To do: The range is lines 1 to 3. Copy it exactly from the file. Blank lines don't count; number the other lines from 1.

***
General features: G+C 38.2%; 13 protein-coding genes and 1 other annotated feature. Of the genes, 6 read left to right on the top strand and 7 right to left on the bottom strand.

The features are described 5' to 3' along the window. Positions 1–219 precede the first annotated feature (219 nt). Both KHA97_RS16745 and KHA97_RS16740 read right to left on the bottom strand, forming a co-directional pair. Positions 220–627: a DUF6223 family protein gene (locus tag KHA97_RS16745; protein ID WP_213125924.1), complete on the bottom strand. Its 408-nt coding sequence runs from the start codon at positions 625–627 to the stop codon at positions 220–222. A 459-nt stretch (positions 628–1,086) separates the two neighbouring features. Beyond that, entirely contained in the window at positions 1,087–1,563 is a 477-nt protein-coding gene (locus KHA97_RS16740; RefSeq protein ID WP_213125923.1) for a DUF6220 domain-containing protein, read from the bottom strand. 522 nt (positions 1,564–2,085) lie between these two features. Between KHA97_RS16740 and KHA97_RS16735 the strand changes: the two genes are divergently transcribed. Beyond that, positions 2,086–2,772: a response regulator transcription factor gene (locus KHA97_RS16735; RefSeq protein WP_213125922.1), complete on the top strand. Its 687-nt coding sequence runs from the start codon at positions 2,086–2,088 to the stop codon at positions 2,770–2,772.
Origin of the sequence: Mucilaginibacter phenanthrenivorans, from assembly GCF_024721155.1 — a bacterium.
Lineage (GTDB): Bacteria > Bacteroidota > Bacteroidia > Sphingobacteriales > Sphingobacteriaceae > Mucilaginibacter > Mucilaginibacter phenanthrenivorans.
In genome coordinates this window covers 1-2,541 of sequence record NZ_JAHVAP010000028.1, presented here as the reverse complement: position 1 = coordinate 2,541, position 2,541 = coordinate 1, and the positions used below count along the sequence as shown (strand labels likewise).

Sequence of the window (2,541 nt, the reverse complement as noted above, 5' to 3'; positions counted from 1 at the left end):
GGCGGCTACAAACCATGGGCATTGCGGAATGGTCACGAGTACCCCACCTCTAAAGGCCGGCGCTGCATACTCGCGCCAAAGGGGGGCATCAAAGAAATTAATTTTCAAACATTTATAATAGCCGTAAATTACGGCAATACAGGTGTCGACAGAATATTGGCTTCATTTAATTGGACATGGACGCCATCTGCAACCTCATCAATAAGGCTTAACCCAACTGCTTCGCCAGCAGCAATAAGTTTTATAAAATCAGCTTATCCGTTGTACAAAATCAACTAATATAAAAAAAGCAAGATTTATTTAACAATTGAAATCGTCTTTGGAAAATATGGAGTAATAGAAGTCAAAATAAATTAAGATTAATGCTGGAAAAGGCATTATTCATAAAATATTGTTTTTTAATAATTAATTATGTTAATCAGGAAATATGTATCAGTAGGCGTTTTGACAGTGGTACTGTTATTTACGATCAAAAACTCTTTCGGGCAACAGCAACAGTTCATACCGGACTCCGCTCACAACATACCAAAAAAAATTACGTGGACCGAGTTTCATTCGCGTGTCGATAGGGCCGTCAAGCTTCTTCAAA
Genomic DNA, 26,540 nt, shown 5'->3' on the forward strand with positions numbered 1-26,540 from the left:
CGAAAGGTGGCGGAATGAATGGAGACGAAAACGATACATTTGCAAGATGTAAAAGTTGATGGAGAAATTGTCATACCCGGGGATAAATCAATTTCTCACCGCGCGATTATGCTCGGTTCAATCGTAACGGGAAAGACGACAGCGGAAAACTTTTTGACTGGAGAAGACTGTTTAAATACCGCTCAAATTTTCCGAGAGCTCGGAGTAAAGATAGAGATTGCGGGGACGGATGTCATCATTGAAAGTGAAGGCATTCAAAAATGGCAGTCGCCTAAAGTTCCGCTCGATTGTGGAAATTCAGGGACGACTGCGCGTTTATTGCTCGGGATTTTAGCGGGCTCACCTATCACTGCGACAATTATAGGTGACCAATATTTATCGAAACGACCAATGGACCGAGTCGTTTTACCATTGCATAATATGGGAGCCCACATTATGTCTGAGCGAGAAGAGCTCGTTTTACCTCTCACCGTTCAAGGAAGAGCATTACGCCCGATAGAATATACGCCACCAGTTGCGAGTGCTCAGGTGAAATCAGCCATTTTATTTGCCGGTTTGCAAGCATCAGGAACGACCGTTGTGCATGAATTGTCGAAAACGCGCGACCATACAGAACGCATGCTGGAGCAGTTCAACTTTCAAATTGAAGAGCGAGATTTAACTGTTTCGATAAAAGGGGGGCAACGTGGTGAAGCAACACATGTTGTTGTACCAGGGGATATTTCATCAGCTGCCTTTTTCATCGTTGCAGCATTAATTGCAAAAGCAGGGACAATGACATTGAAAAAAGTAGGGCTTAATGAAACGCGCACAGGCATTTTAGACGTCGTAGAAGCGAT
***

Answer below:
General features: G+C 38.2%; 13 protein-coding genes and 1 other annotated feature. Of the genes, 6 read left to right on the top strand and 7 right to left on the bottom strand.

The features are described 5' to 3' along the window. Positions 1–219 precede the first annotated feature (219 nt). Both KHA97_RS16745 and KHA97_RS16740 read right to left on the bottom strand, forming a co-directional pair. Positions 220–627: a DUF6223 family protein gene (locus tag KHA97_RS16745; protein ID WP_213125924.1), complete on the bottom strand. Its 408-nt coding sequence runs from the start codon at positions 625–627 to the stop codon at positions 220–222. A 459-nt stretch (positions 628–1,086) separates the two neighbouring features. Beyond that, entirely contained in the window at positions 1,087–1,563 is a 477-nt protein-coding gene (locus KHA97_RS16740; RefSeq protein ID WP_213125923.1) for a DUF6220 domain-containing protein, read from the bottom strand. 522 nt (positions 1,564–2,085) lie between these two features. Between KHA97_RS16740 and KHA97_RS16735 the strand changes: the two genes are divergently transcribed. Beyond that, positions 2,086–2,772: a response regulator transcription factor gene (locus KHA97_RS16735; RefSeq protein WP_213125922.1), complete on the top strand. Its 687-nt coding sequence runs from the start codon at positions 2,086–2,088 to the stop codon at positions 2,770–2,772.
Origin of the sequence: Mucilaginibacter phenanthrenivorans, from assembly GCF_024721155.1 — a bacterium.